3. China grows from zero to hero
I had my first business trip to China in the mid-1990s. The cars on streets were outdated clones of Volkswagen Jetta Mk2 or Audi 100, plus some old Citroens or Hyundais. Over the years, the streets got more and more congested, and China becomes the largest car market in the world, eclipsing the USA and Japan combined. The same goes for production. In 1997, China produced 1.6 million cars and trucks. In 2016, the number surged to 28.1 million! No wonder many global players are willing to design dedicated models for the China market, just like what they did for the USA decades ago.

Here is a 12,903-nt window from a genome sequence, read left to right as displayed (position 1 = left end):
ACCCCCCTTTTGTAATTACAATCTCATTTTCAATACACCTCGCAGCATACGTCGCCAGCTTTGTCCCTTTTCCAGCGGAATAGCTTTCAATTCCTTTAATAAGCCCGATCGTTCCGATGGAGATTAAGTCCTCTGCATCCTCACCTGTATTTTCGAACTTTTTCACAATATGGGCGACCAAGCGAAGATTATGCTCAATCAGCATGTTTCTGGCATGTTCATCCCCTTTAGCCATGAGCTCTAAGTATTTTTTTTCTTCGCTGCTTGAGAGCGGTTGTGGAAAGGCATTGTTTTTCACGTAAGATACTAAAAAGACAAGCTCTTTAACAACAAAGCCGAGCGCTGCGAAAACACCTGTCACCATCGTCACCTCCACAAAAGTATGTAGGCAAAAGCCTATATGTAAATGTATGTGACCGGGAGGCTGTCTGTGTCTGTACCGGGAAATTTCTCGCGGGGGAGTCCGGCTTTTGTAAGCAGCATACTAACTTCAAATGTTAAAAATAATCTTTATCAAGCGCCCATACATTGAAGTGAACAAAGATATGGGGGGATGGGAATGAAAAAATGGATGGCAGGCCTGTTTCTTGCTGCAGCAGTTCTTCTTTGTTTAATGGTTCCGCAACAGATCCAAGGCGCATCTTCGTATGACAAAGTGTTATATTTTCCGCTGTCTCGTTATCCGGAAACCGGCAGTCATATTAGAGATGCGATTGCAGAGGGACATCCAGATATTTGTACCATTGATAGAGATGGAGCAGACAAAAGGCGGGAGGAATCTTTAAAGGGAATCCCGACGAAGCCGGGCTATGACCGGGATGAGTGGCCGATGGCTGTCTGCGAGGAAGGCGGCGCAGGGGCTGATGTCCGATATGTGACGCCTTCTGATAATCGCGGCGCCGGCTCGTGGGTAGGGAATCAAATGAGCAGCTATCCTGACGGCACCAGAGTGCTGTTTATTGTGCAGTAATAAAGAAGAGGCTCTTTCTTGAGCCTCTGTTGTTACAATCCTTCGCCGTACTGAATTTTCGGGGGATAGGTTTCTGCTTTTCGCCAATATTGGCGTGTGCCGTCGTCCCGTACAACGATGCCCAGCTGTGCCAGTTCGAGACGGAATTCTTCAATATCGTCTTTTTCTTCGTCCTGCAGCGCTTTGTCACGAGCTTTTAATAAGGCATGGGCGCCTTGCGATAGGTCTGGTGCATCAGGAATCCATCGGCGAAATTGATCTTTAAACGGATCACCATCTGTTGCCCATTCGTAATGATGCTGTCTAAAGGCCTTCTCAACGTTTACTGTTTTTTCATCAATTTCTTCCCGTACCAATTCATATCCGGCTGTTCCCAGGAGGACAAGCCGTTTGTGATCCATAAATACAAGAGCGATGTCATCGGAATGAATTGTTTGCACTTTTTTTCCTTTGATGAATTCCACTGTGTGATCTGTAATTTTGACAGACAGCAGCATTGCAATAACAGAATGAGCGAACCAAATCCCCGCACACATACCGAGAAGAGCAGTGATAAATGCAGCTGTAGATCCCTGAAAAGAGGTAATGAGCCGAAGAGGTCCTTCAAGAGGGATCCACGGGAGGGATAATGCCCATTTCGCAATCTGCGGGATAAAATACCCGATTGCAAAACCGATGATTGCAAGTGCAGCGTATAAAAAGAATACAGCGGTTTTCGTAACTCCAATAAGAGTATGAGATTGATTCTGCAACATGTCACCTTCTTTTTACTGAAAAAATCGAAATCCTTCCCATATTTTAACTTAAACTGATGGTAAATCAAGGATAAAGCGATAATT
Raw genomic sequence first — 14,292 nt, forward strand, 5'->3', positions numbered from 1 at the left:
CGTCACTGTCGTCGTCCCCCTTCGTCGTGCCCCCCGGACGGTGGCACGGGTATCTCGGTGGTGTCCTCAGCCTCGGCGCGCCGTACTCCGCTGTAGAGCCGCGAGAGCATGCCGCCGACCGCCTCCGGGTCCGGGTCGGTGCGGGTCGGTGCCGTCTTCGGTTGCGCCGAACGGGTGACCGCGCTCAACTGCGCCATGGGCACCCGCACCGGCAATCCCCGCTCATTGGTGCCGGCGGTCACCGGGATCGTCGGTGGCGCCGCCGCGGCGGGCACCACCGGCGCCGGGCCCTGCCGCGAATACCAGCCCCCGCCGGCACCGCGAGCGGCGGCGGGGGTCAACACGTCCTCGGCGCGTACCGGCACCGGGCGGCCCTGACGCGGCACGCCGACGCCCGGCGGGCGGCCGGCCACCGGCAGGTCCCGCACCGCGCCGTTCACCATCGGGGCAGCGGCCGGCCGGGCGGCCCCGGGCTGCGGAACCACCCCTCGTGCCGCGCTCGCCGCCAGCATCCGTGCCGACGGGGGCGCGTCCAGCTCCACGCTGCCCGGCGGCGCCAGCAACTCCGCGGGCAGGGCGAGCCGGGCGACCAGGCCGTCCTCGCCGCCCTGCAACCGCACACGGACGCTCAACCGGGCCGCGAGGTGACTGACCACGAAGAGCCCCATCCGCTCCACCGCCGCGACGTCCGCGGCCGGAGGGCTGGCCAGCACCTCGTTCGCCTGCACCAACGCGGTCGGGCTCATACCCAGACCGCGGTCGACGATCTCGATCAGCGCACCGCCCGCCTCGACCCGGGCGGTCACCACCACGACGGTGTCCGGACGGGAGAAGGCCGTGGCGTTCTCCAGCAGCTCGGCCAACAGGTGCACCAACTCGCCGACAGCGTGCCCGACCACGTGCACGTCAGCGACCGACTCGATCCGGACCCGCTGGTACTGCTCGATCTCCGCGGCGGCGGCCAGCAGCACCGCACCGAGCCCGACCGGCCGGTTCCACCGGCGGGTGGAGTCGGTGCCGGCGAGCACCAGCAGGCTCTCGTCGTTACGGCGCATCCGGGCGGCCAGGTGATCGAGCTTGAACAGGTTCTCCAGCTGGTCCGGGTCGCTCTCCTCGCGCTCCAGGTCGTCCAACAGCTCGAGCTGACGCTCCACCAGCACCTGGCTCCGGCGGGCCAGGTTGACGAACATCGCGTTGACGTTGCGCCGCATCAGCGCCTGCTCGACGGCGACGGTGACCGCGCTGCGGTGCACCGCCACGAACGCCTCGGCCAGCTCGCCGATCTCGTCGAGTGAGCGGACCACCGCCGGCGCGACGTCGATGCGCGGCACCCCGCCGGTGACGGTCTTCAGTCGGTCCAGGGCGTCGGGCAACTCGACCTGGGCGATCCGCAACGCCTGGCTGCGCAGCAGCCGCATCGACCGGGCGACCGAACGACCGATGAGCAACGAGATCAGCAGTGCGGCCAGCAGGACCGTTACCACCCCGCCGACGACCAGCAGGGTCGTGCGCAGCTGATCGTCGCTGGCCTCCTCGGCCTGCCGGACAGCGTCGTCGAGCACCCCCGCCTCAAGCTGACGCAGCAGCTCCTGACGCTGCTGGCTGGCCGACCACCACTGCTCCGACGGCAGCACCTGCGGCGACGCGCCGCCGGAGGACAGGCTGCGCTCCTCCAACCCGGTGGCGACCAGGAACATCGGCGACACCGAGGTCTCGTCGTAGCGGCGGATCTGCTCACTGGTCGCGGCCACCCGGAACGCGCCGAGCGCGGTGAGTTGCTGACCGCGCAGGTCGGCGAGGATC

4. Italian design houses fall
In 1997, famed Italian design houses, i.e. Pininfarina, Italdesign (Giugiaro) and Bertone were still responsible for the styling of many Italian and French cars, plus some Asian cars. However, their prosperity faded as fast as the popularity of Donald Trump as car makers took design activities in-house. Pininfarina and Bertone once survived on contract manufacturing, but even that did not last too long. By the late 2000s, they got into financial problems. Eventually, Pininfarina was sold to Mahindra, Italdesign sold to Volkswagen and Bertone bankrupted.
5. Bigger is supposed to be better, but not always.